Season 1, Episode 16
Originally aired 1/13/1964
50 years ago tonight, The Outer Limits brought us an amusing love story... and the Martians who made it happen.
Martian Inspector Phobos-One is sent to research the act of murder, a peculiar activity exclusive to the planet Earth. He meets up with long term undercover operative Diemos, who runs a pawnshop as cover, and the two proceed to a nearby hotel to witness a murder first hand: jealous Carla Duveen is about to fatally shoot her cheating boyfriend Bert as he exits an elevator into the lobby. They set up their equipment in a discreet corner and begin the titular controlled experiment.
Using a “miniaturized temporal condenser,” Phobos-One watches the murder take place, then rewinds time repeatedly at varying speeds to see it from different perspectives (a process called “squeezing time”), but fails to achieve any clarity on why Earthlings kill one another. He then decides that the experiment is too controlled, that intervention may reveal answers. Running the murder at super-slow speed, he deflects Carla’s bullet and saves Bert’s life.
Bert promptly smooths things over with Carla by proposing to her. Phobos-One then learns that this alteration of events has caused a “fatal error” and will cause future catastrophe not just for earth, but the entire galaxy as well. He frantically alters the event again, this time letting Carla shoot Bert as she did originally… only this time he places Bert’s metal cigarette case in the bullet’s path. This change allows Bert to survive while keeping the future intact. Phobos-One requests that he be allowed to remain on Earth to further his studies.
“Controlled Experiment” was written and directed by series creator and Executive Producer Leslie Stevens (“The Galaxy Being,” “The Borderland”), though you’d never know it from watching the episode. The customary production credits (writer, director, producer) at the top of act one (right after the episode title and main cast) are conspicuously absent, at least from the current home video versions (DVD and Hulu); I’m not sure if the episode aired that way or not; in any case the credits were omitted at some point. The screen capture above is a Photoshop job by yours truly.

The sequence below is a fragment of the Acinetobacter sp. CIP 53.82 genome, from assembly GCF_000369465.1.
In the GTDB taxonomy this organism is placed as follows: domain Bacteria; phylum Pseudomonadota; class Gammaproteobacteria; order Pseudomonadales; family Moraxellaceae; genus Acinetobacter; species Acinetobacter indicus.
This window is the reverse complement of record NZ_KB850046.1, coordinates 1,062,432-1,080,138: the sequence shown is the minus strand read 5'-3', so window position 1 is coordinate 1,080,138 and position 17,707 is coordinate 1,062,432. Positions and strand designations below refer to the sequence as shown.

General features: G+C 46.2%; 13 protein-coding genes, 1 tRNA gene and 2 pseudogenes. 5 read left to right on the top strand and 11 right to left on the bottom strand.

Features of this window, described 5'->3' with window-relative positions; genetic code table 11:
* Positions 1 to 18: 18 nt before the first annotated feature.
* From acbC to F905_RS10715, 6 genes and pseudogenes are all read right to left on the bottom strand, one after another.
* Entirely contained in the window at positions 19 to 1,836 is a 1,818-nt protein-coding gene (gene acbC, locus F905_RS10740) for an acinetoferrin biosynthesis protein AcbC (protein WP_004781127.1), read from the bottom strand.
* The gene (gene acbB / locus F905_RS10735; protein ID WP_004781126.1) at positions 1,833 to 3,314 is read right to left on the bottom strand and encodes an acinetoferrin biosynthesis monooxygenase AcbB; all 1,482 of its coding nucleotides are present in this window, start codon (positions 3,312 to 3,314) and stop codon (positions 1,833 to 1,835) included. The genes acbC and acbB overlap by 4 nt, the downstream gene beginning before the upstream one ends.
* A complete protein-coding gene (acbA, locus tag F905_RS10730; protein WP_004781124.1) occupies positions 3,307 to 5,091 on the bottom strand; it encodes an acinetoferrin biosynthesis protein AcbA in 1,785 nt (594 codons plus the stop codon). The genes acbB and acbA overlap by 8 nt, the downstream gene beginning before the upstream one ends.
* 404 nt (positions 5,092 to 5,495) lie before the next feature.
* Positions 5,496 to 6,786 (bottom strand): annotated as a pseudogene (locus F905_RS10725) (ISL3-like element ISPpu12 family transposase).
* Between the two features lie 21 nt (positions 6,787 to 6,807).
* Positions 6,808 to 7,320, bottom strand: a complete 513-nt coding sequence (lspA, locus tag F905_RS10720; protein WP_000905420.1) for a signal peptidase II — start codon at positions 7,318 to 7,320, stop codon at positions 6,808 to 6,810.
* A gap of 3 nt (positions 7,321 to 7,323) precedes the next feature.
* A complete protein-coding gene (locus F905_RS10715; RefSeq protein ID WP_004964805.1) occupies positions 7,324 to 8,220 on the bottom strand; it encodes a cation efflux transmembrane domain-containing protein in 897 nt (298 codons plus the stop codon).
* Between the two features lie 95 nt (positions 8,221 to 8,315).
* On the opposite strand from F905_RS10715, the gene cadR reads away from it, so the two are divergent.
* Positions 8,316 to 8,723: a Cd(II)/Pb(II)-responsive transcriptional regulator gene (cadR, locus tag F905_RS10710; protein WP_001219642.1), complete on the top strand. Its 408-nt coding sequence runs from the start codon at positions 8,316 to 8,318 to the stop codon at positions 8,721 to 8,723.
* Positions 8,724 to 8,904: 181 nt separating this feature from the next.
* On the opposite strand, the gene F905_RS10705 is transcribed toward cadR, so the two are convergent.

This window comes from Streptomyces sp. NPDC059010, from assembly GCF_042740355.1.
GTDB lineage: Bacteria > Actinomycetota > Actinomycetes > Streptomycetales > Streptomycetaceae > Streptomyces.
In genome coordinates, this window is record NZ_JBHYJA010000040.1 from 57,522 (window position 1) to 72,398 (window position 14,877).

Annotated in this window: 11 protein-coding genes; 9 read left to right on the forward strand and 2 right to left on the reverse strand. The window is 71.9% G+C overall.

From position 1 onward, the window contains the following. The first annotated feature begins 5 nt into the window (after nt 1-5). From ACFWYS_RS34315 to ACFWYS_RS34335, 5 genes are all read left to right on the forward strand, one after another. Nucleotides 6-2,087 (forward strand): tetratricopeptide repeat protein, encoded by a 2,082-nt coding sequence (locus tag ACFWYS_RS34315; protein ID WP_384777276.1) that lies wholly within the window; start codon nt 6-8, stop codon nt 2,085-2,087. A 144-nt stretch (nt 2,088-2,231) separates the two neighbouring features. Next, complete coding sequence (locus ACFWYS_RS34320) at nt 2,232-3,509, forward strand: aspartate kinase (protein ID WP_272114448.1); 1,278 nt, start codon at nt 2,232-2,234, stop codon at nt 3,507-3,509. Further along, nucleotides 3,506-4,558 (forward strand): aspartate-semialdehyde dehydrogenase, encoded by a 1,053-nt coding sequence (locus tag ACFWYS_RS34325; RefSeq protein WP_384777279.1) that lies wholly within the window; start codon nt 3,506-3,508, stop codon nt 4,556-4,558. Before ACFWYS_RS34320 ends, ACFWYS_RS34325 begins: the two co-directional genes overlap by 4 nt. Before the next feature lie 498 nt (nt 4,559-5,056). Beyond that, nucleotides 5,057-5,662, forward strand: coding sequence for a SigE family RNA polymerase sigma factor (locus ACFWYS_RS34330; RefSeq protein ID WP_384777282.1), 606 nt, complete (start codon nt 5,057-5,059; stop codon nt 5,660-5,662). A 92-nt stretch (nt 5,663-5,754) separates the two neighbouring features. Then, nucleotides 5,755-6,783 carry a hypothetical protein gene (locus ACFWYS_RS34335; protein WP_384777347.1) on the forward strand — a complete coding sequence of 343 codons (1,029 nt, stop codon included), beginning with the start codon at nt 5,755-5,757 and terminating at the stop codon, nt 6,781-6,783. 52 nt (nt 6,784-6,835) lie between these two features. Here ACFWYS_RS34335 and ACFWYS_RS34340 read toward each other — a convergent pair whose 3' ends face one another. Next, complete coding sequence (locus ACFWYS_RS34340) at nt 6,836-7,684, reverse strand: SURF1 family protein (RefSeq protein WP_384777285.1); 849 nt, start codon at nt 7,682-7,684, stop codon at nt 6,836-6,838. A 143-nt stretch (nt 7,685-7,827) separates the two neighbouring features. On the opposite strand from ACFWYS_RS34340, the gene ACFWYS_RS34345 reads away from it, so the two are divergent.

John Nickolaus is the Director of Photography this week. I just realized that he’s been the DOP on all of Stevens’ episodes so far, and Kenneth Peach will be DOP on Stevens’ next effort (“Production and Decay of Strange Particles,” incidentally his final contribution). This means that Conrad Hall never lensed a Stevens Outer Limits script (not exactly earth-shattering, I’ll grant you, but interesting nonetheless). Nickolaus’ work here is fine, and I don’t harbor a grudge for the irritating time-altering visual and sound effects (which would've been added in post-production, after he’d clocked out and gone home).
This is the only episode in the entire first season to feature aliens from a planet in our own solar system; moreover, it’s the only time in the entire series that said aliens are 100% human.* It’s also the only episode this season that is intended as a comedy, which seems like a wildly inappropriate idea given the series’ customarily serious, even dark personality. “Controlled Experiment” shouldn’t work, and yet… well, I was pleasantly surprised when I watched it today, having not seen it in well over 20 years and possessing extremely dim memories of it. And yes, it’s actually funny! I wouldn't have thought this possible, coming from the man whose other teleplays are so dry and cold, but there it is.
Stevens’ dialogue is clever and genuinely amusing, and it’s delivered marvelously by Barry Morse and Carroll O’Connor. Their interplay is a delight to watch: Morse’s Phobos-One is authoritative, persnickety and a bit haughty (much like his most famous role, that of Detective Philip Gerard on TV’s The Fugitive, which had just debuted a few months before “Controlled Experiment” premiered); O’Connor’s Diemos is demure, soft-spoken and languorous (for those of us who grew up watching All In the Family, it’s a bit shocking to see Archie Bunker so sedate and non-confrontational). Lesser actors could have easily wrecked the proceedings (you should’ve seen me destroy Hamlet’s second soliloquy in my college acting class!); Morse and O’Connor contribute much to the episode’s success.